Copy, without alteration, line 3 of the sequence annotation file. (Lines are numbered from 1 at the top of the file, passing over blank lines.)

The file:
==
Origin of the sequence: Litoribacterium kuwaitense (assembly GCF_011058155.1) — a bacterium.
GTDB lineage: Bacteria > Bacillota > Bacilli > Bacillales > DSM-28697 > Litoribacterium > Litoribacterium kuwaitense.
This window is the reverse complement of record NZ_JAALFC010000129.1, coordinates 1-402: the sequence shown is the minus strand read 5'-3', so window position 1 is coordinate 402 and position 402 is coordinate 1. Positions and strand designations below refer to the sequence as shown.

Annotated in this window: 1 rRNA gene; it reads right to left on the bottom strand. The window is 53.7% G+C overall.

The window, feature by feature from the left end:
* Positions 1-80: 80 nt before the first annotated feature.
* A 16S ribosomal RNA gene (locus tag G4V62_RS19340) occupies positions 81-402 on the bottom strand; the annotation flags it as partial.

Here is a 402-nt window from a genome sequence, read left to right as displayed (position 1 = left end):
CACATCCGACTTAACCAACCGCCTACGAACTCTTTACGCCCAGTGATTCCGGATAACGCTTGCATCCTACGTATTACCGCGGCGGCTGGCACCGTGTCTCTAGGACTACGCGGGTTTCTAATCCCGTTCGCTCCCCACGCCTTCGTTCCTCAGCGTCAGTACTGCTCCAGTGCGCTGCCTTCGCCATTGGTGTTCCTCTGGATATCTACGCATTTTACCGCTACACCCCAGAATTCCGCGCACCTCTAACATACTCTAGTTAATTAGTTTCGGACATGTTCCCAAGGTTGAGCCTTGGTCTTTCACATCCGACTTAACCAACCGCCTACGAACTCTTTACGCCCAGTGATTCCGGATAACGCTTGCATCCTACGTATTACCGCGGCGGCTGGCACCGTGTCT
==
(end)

This window is the reverse complement of record NZ_JAALFC010000129.1, coordinates 1-402: the sequence shown is the minus strand read 5'-3', so window position 1 is coordinate 402 and position 402 is coordinate 1. Positions and strand designations below refer to the sequence as shown.